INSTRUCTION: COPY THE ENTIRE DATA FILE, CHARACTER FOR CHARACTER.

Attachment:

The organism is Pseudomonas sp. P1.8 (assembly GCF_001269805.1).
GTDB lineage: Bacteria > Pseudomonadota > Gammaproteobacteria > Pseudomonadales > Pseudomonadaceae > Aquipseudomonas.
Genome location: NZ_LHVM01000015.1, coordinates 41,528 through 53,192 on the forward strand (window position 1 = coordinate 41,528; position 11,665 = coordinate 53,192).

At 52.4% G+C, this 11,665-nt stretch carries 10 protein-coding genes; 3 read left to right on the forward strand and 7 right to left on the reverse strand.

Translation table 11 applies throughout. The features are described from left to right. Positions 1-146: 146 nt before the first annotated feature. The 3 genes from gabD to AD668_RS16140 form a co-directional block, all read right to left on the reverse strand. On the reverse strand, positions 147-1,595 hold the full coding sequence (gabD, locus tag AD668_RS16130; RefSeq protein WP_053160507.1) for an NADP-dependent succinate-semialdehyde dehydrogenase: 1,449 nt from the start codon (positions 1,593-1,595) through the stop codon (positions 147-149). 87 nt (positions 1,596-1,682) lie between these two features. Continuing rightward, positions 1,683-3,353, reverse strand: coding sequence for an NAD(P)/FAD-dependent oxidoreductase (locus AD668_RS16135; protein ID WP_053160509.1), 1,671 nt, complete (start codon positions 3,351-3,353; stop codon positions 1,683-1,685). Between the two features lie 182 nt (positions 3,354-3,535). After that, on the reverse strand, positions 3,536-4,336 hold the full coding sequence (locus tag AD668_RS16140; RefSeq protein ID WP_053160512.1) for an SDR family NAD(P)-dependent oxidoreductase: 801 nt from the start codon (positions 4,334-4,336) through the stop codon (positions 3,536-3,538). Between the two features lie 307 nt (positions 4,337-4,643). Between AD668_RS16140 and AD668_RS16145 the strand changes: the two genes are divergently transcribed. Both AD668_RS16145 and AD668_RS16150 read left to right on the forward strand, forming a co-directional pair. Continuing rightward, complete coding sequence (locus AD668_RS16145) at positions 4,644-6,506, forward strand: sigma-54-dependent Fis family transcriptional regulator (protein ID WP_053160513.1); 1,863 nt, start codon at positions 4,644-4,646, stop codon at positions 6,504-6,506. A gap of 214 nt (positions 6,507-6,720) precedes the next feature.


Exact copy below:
The organism is Pseudomonas sp. P1.8 (assembly GCF_001269805.1).
GTDB lineage: Bacteria > Pseudomonadota > Gammaproteobacteria > Pseudomonadales > Pseudomonadaceae > Aquipseudomonas.
Genome location: NZ_LHVM01000015.1, coordinates 41,528 through 53,192 on the forward strand (window position 1 = coordinate 41,528; position 11,665 = coordinate 53,192).

At 52.4% G+C, this 11,665-nt stretch carries 10 protein-coding genes; 3 read left to right on the forward strand and 7 right to left on the reverse strand.

Translation table 11 applies throughout. The features are described from left to right. Positions 1-146: 146 nt before the first annotated feature. The 3 genes from gabD to AD668_RS16140 form a co-directional block, all read right to left on the reverse strand. On the reverse strand, positions 147-1,595 hold the full coding sequence (gabD, locus tag AD668_RS16130; RefSeq protein WP_053160507.1) for an NADP-dependent succinate-semialdehyde dehydrogenase: 1,449 nt from the start codon (positions 1,593-1,595) through the stop codon (positions 147-149). 87 nt (positions 1,596-1,682) lie between these two features. Continuing rightward, positions 1,683-3,353, reverse strand: coding sequence for an NAD(P)/FAD-dependent oxidoreductase (locus AD668_RS16135; protein ID WP_053160509.1), 1,671 nt, complete (start codon positions 3,351-3,353; stop codon positions 1,683-1,685). Between the two features lie 182 nt (positions 3,354-3,535). After that, on the reverse strand, positions 3,536-4,336 hold the full coding sequence (locus tag AD668_RS16140; RefSeq protein ID WP_053160512.1) for an SDR family NAD(P)-dependent oxidoreductase: 801 nt from the start codon (positions 4,334-4,336) through the stop codon (positions 3,536-3,538). Between the two features lie 307 nt (positions 4,337-4,643). Between AD668_RS16140 and AD668_RS16145 the strand changes: the two genes are divergently transcribed. Both AD668_RS16145 and AD668_RS16150 read left to right on the forward strand, forming a co-directional pair. Continuing rightward, complete coding sequence (locus AD668_RS16145) at positions 4,644-6,506, forward strand: sigma-54-dependent Fis family transcriptional regulator (protein ID WP_053160513.1); 1,863 nt, start codon at positions 4,644-4,646, stop codon at positions 6,504-6,506. A gap of 214 nt (positions 6,507-6,720) precedes the next feature.